by Connie Oswald Stofko
“You don’t have to have a flower to make an impact,” said Kristin Pochopin, interim director of horticulture at the Buffalo and Erie County Botanical Gardens.
You can see that lesson on display at this year’s Celebration of Coleus and Color, which is again sponsored by Buffalo-NiagaraGardening.com. The show will take place from 10 a.m. to 5 p.m. daily from Saturday, June 18 through Sunday, July 24.
This exhibit is included with regular admission to the Botanical Gardens: $9 for adults, $8 for seniors (ages 55 and older) and students (ages 13 and older with ID), $5 for children ages 3-12 and free for Botanical Gardens members and children 2 and under. The Buffalo and Erie County Botanical Gardens is located at 2655 South Park Ave., Buffalo.
How to make an impact without flowers is a good lesson to learn anywhere in your landscape. It’s especially important if you have a shady garden because there aren’t many long-lasting flowers that grow in shade. (See our discussion of impatiens, a favorite flower for shade that is now being bothered by a blight.)
Tip #1: Choose a plant with colorful foliage.
Coleus is an annual that is prized for its colorful leaves. Bonus: It does well in shady areas.
While it always seems sunny and bright under the dome at the Botanical Gardens, that area actually gets filtered, indirect light. In addition, taller specimens on exhibit can shade smaller plants that are added for the seasonal displays, Popochin said, so coleus does well in that area.
She has found that the colors of many varieties of coleus that she is using are actually more vivid in the indirect light of the dome than they are outside.
“The sun can wash out the colors of the foliage,” Popochin said. Growers have labeled some varieties of coleus as being tolerant of sun, but she has found that some varieties of coleus aren’t as tolerant of sun as the labels would suggest.
Last year, she grew a chartreuse variety of coleus called ‘Wasabi’ outside around the gazebo, but it got burned by the sun, so she is using it in a different spot this year.
“Sometimes you just have to play around,” she said.
And that leads us to our next tip.
Tip #2: Experiment.
If a plant doesn’t do well in a certain spot, try moving it to a new spot. Coleus does well in pots, so you can move your container from spot to spot.
Tip #3: Look for interesting combinations
The theme for this year’s show is “dark,” but that doesn’t mean you’ll see boring, monotone plants that fade into the shadows.
Popochin likes to mix colors, and many of the varieties that she has chosen to fit into the theme, such as ‘Lord Voldemort’ and ‘Apocalypse’ are multi-colored.
In addition, the leaves have different textures and shapes.
“I like to use different colors and different leaf shapes and have them play off one another,” she said.
And while coleus are attractive enough to use as a specimen plant in a small container on a patio table, if you have a large area to fill, don’t be afraid to plant masses of coleus for a swath of color.
Coleus comes in different sizes, too. Choose plants of different heights and stagger the heights of your plants from tall to low, she suggested.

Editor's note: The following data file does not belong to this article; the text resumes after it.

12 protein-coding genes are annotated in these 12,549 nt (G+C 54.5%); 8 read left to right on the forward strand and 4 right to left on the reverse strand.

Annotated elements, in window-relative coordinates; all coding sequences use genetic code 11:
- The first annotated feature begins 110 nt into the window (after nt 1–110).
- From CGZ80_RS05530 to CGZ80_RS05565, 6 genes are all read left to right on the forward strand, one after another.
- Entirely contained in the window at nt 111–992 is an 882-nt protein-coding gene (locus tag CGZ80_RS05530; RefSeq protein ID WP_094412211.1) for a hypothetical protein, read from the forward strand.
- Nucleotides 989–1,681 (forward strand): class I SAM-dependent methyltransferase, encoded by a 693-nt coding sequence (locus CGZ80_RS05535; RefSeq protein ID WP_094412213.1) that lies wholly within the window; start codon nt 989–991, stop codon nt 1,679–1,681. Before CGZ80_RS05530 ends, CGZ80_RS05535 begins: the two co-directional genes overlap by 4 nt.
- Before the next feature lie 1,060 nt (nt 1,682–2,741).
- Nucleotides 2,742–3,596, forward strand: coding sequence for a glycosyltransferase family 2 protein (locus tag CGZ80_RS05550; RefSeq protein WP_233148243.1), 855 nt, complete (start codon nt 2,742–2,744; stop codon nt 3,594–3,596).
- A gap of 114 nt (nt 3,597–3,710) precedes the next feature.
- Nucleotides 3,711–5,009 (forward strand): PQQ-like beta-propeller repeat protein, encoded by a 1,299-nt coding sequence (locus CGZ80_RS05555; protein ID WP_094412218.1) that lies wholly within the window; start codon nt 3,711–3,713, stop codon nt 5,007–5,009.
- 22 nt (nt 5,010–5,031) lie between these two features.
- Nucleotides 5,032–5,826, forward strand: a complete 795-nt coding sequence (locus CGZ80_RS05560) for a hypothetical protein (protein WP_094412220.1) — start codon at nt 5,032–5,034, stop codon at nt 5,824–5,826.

Tip #4: Use sculpture or found objects as focal points
A large sculpture can become a focal point in an area without flowers, whether it’s a shady area or a sunny area where the perennials are done blooming. Works by artist Shayne Dark, who was in residence at the Botanical Gardens last year, are featured in the Celebration of Coleus and Color.
It would be great to use an original sculpture in your own garden, but if that seems out of your budget, see if there’s something at local garden centers that appeals to you.
And if even that is out of your budget, get creative with “found objects.” These are items that might be discarded, but are displayed as artwork in what has become known as “Buffalo-style gardens.” Items that I have seen on garden walks include an old gumball machine, a wringer washer potted up with plants and a mannequin draped in a gardening apron.
Tip #5: Save your favorites
Coleus is easy to propogate, Popochin noted, and many people are able to overwinter it, too. If a coleus plant does really well in your yard this year, bring some inside. You won’t have to worry about finding that exact variety next year– you will already have it on hand!
6 Comments on “5 tips for making an impact in your landscape without flowers”
My parents have bought a house and they want to make sure they have a great landscape. I appreciate you talking about the importance of experimenting with dealing with this. You never know what color combinations or plants can provide your space with the best style for you.
Thanks, Steve. That’s helpful!
This past winter, for the first time, I over-wintered three varieties of Coleus. I simply put them under fluorescent lights in the basement. It was surprisingly simple and successful.
As we got closer to Spring, I made cuttings from my “parent” plants and was ready for potting new plants.
Take cuttings for more coleus for next year. Overwintering is just keeping the coleus in a bright room and cut it back so it does not get leggy or flower. I use them as house plants some years.
Good question. Let me find out more. I’ll try to work up an article in August.
Can you give us more info on how to overwinter coleus?